classes ::: the Object, God, noun, object, the Divine,
children :::
branches :::
see also :::

Instances - Definitions - Quotes - Chapters - Wordnet - Webgen


object:the Divine object
class:the Object
class:God
word class:noun
class:object
class:the Divine


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OBJECT INSTANCES [0] - TOPICS - AUTHORS - BOOKS - CHAPTERS - CLASSES - SEE ALSO - SIMILAR TITLES

TOPICS

AUTH

BOOKS
The_Divine_Milieu

IN CHAPTERS TITLE

IN CHAPTERS CLASSNAME

IN CHAPTERS TEXT
0.04_-_The_Systems_of_Yoga
1.02_-_THE_NATURE_OF_THE_GROUND
1.04_-_GOD_IN_THE_WORLD
3.08_-_The_Myster_of_Love

PRIMARY CLASS

God
object
the_Divine
the_Object
SEE ALSO

SIMILAR TITLES
the Divine object

DEFINITIONS



QUOTES [0 / 0 - 3 / 3]


KEYS (10k)


NEW FULL DB (2.4M)

   2 Thomas Paine

*** NEWFULLDB 2.4M ***

1:Woman ... is the divine object, violated, endlessly sacrificed yet always reborn, whose only joy, achieved through a subtle interplay of images, lies in contemplation of herself. ~ Anne Desclos
2:But with respect to religion itself, without regard to names, and as directing itself from the universal family of mankind to the divine object of adoration, it is man bringing to his maker the fruits of his heart; and though these fruits may differ from each other like the fruits of the earth, the grateful tribute of everyone is accepted. ~ Thomas Paine
3:With respect to what are called denominations of religion, if every one is left to judge of its own religion, there is no such thing as a religion that is wrong; but if they are to judge of each other's religion, there is no such thing as a religion that is right; and therefore all the world is right, or all the world is wrong. but with respect to religion itself, without regard to names, and as directing itself from the universal family of mankind to the Divine object of all adoration, it is man bringing to his Maker the fruits of his heart; and though those fruits may differ from each other like the fruits of the earth, the grateful tribute of every one is accepted. ~ Thomas Paine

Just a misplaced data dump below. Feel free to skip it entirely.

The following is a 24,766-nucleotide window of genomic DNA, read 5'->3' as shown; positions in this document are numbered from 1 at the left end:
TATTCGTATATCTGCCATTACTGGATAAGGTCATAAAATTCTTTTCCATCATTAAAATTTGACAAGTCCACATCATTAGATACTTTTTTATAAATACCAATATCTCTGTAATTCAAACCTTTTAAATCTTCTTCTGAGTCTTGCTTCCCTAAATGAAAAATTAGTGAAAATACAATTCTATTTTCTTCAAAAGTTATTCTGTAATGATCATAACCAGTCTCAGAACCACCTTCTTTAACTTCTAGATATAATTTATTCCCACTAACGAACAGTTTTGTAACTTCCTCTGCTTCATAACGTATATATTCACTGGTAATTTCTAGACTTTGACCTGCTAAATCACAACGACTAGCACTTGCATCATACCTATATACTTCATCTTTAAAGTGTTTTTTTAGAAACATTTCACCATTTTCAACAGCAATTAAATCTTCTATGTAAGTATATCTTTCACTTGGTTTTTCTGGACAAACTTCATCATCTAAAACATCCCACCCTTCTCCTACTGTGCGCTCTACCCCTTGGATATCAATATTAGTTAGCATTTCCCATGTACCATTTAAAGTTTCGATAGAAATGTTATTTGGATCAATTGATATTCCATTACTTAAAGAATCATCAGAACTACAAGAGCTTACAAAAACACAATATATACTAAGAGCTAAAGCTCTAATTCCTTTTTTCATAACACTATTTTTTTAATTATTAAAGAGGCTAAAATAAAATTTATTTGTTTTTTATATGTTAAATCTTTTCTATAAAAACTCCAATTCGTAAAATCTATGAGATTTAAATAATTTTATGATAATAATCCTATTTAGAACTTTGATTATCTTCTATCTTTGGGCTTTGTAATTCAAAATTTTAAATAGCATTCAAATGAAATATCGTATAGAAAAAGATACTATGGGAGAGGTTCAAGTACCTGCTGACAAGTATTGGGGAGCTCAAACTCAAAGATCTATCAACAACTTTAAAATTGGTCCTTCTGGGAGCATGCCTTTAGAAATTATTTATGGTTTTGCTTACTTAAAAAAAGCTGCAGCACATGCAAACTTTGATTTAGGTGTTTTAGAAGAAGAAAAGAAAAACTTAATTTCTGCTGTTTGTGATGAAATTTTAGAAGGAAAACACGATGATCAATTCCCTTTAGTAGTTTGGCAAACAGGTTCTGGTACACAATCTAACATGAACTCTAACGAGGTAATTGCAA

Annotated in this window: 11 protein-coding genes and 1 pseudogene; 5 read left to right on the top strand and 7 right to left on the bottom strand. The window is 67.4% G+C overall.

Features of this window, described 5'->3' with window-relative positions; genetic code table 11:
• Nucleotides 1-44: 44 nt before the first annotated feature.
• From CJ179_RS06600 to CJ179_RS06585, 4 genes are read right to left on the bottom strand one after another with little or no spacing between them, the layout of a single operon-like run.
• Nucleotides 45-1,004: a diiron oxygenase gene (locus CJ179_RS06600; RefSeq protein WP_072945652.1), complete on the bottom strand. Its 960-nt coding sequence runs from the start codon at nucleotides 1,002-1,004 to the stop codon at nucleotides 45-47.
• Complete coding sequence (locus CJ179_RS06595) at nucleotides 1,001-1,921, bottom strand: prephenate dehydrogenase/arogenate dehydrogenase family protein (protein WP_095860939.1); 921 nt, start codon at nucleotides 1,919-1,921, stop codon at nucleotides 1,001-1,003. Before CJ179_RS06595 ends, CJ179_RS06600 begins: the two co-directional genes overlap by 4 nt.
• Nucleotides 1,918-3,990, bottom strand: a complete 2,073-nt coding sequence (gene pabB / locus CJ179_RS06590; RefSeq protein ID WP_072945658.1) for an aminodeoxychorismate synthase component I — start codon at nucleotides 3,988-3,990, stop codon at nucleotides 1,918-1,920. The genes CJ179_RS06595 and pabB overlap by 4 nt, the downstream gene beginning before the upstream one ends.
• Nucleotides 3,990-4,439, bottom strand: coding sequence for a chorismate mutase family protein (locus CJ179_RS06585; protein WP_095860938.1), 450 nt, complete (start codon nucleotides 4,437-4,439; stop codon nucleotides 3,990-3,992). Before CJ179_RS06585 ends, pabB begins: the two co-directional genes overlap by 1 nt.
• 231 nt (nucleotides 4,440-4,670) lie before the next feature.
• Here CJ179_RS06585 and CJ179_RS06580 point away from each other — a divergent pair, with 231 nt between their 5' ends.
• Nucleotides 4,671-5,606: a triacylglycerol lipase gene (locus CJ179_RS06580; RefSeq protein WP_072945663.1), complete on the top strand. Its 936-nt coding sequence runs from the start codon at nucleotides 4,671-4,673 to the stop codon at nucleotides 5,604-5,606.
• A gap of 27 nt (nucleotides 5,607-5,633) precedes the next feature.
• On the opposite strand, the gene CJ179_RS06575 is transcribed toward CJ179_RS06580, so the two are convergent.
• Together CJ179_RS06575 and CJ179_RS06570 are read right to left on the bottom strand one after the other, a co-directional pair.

IN CHAPTERS



   2 Philosophy


   2 Sri Aurobindo
   2 Aldous Huxley


   2 The Synthesis Of Yoga
   2 The Perennial Philosophy


0.04 - The Systems of Yoga, #The Synthesis Of Yoga, #Sri Aurobindo, #Integral Yoga
  
  But, here too, the exclusive result is not inevitable. The Yoga itself provides a first corrective by not confining the play of divine love to the relation between the supreme Soul and the individual, but extending it to a common feeling and mutual worship between the devotees themselves united in the same realisation of the supreme Love and Bliss. It provides a yet more general corrective in the realisation of the Divine object of Love in all beings not only human but animal, easily extended to all forms whatsoever. We can see how this larger application of the Yoga of
  Devotion may be so used as to lead to the elevation of the whole range of human emotion, sensation and aesthetic perception to the divine level, its spiritualisation and the justification of the cosmic labour towards love and joy in our humanity.

1.02 - THE NATURE OF THE GROUND, #The Perennial Philosophy, #Aldous Huxley, #Philosophy
  
  Such, very baldly and briefly, are the most important things we know about mind in regard to its capacity to influence matter. From this modest knowledge about ourselves, what are we entitled to conclude in regard to the Divine object of our nearly total ignorance?